Tubeless Maintenance


Tubeless maintenance is pretty simple. Every 6 months you have to add more sealant. Set a calendar reminder when you do the initial set up, or just wing it. Take the valve core out of the tire. Ideally do this while the bike is not on the ground, or flipped over, so you don’t lose the tire bead seal. Drain the air, pump in 2-4 more ounces of sealant (that ya shook first), put the valve core back in and re-inflate. Done. Ideally, you would use the same sealant as before, but we’ve heard tell of folks mixing sealants with success. I’d say: mix non-foaming latex sealants for best results. IE Stan’s and Orange Seal, but not Orange Seal and Caffelatex. Really though, Orange Seal is easy to get.  Just order it from us!  If you are maintaining a bunch of bikes with tubeless tires, get one 8 oz bottle of orange seal, which has a handy applicator hose, and one 32 oz bottle for refilling the 8 oz bottle. You’ll save money that way, in the long run, and create less waste.

 Tubeless Repairs

Besides ride quality, my favorite aspect of tubeless tires is how you repair them. As a guy who has been working on bikes in shops for 22 years, I’ve fixed a few thousand flat tires. It’s never fun to fix a flat, even in a shop environment. It’s sometimes downright awful to fix one in the field. When I was racing at Seven Springs one year, a hurricane grazed the course. Our tents had a foot of standing water, and the race course became the consistency of that runny hippie peanut butter.  

The rain was intense, and it never let up. I flatted 3 times in one lap, and fixing that flat in those conditions, while the open tire filled with mud and water, was something I never want to repeat. With tubeless, I wouldn’t have even gotten those flats, but if I had, I could have fixed them with a tire plug.

Bike tire plugs are just like the plugs that you can jam in your car tire. Easier to use, but the same principal. You take a tiny tool that’s a cross between a needle and a screw driver, and lay a piece of rubbery bacon looking stuff across the eye of the needle. Jam that into the hole in the tire that’s bubbling sealant out. Re-inflate. Done.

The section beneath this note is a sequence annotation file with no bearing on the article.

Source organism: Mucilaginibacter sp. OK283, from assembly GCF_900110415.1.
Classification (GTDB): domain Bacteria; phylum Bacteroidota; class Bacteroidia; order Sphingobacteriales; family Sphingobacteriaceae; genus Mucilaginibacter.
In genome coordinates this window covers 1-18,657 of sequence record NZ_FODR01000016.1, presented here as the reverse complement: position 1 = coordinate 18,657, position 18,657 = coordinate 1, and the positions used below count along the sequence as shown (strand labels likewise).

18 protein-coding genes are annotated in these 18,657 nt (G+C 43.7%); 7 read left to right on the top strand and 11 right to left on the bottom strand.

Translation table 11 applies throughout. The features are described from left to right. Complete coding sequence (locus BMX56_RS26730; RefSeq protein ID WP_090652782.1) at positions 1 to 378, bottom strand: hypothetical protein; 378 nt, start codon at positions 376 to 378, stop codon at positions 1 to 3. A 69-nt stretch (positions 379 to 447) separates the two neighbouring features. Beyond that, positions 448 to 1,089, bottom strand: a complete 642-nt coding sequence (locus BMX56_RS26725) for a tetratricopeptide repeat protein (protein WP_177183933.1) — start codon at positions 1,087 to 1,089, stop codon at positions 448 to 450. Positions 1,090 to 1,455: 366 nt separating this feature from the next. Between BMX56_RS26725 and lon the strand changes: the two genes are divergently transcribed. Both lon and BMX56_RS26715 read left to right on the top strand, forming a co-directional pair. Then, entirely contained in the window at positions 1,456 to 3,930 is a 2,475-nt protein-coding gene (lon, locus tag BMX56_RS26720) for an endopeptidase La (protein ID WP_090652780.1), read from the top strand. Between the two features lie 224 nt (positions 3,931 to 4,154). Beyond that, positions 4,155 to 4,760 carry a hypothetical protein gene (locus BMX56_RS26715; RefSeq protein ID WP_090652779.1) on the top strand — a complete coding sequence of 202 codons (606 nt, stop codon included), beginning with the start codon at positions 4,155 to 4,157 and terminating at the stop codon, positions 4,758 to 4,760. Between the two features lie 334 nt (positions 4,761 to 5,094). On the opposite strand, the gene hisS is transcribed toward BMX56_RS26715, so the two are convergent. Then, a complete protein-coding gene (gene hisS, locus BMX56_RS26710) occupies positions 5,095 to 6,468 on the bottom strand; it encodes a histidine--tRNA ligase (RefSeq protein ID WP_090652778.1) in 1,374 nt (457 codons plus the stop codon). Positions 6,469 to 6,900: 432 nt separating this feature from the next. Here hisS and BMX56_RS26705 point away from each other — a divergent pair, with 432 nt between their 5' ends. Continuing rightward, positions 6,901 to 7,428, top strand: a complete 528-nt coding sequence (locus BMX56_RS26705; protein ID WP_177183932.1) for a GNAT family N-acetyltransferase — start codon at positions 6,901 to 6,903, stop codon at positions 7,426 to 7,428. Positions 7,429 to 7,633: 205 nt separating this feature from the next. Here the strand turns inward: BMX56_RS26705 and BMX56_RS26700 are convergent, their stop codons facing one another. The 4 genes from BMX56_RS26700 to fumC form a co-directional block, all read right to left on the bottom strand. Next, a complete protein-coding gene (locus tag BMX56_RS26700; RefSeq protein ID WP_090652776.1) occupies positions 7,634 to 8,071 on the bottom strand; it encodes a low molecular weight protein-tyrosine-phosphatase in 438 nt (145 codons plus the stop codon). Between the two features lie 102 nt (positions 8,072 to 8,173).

We carry the cheap but functional Genuine Innovations tire plugs, and Dynaplug’s sexy DynaPill , Racer, and Mega Pill which is bigger and great for extended touring because you can fix a wider range of hole sizes.   These will fix 99% of all tubeless flats. You don’t take the wheel off the bike. It’s beautiful.

For sidewall cuts, generally relegated to those leading the #supplelife, you have to get more creative. I wrap a couple few feet of Gorilla tape around my pump handle. I also throw a small tube of super glue gel (because it’s less runny) in my tool roll. If you get a gash in your sidewall, don’t take the wheel off the bike. Clean the gash with your riding partner’s shirt, then, with the bike on it’s side and the gash facing skyward, smack a piece of gorilla tape on the hole, big enough to cover it by at least a centimeter in all directions. Rub the tape, making sure the edges are mushed down. Then run a thick, goopy bead of super glue gel around the perimeter of the tape. Wait for it to set. Reinflate. Back on the road again. This works for cuts up to two inches. For bigger stuff, take the tire off, and sew it back together. We like dental floss and a big embroidery needle, which we store wrapped around tire levers. Clean the tubeless goop from inside the tire as best you can using your riding partner’s spare socks, sew it up and then boot the tire from the inside with gorilla tape. Install a tube. Back on the road!

Tubeless repairs are easier than tube repairs. Just make sure you have a few simple tools on hand, and you’re all set for almost any tire issue!

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